NEPOMAK is always looking for ways to attract even more young Cypriots to our cause and we want to help preserve Cypriot identity, traditions and culture. Diaspora Cypriots feel varying degrees of connection to Cyprus and it’s our job as an organisation to be innovative and find ways to get these young people to grow closer to the island of their parents and grandparents.
I strongly believe that whatever one’s connection to Cyprus, NEPOMAK can offer them something: whether they have never been to Cyprus before and would benefit from going on NDCP or NCCT; whether they are interested in moving to Cyprus and want to undertake an internship there before committing; or whether the only thing they know is about the Cyprus issue and the ongoing occupation of 37% of the island by Turkey and want to help campaign for a free, united Cyprus.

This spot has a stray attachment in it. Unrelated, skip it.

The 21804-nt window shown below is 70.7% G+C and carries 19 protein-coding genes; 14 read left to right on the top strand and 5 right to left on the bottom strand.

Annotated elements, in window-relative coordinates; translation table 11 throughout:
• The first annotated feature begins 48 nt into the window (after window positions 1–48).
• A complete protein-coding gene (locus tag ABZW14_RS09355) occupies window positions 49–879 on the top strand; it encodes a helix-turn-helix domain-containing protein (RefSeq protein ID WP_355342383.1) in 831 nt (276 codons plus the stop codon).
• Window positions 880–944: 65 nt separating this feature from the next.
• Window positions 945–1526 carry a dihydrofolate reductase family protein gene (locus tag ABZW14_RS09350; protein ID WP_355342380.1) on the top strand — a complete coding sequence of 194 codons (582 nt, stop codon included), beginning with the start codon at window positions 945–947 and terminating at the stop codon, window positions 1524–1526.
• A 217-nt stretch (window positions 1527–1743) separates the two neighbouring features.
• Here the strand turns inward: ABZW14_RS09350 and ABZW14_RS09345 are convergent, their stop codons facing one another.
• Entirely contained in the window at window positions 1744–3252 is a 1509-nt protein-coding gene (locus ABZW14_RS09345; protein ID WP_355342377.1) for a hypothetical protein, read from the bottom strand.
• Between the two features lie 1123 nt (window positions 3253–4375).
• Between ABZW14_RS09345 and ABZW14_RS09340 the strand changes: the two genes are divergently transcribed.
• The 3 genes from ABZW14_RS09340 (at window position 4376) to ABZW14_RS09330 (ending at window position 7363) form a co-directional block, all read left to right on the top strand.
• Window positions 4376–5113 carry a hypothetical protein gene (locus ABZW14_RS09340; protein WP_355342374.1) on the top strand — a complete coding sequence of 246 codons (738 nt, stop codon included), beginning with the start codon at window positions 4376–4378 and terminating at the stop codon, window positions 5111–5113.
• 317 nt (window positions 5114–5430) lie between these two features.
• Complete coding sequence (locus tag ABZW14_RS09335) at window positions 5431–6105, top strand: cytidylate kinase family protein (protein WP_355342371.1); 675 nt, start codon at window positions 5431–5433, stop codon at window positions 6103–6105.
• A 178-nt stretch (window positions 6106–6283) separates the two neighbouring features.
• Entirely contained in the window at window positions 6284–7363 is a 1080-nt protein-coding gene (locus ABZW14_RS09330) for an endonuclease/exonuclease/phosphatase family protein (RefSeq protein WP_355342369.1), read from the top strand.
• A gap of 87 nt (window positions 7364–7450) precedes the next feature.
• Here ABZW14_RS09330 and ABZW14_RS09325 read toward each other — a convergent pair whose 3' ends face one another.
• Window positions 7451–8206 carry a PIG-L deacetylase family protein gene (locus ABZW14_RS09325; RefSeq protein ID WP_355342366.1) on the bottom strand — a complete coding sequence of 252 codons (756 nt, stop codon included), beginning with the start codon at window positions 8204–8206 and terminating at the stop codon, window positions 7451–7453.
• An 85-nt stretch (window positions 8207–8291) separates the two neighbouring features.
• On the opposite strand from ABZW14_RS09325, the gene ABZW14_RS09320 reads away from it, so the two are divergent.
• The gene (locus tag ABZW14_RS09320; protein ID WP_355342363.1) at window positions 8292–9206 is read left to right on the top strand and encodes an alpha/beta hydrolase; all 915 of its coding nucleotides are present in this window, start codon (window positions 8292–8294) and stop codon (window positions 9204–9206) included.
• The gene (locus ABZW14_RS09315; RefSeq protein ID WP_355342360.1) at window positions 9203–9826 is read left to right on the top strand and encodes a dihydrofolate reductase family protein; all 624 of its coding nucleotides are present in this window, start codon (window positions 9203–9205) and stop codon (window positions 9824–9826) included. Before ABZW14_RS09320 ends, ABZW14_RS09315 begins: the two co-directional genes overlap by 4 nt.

How did you get involved with NEPOMAK and the National Federation of Cypriots in the UK?
As a young child, I had frequent contact with the organised Cypriot community in North London as my grandfather (Bappou) regularly took me to his place of work, the Cypriot Community Centre in Wood Green. However, I didn’t really appreciate the community around me back then. That changed when I was a bit older and my Bappou started to tell me stories about his life. Through those stories, I’d learn about the history and politics of Cyprus – British rule, the poverty people faced, the invasion, the refugees, the missing persons – but he’d also ask me for my opinion on the stories and encourage me to reflect on them. This had a deep impact on me and helped develop my interest in Cyprus and in the organised Cypriot diaspora – which led to my involvement in NEPOMAK and the National Federation.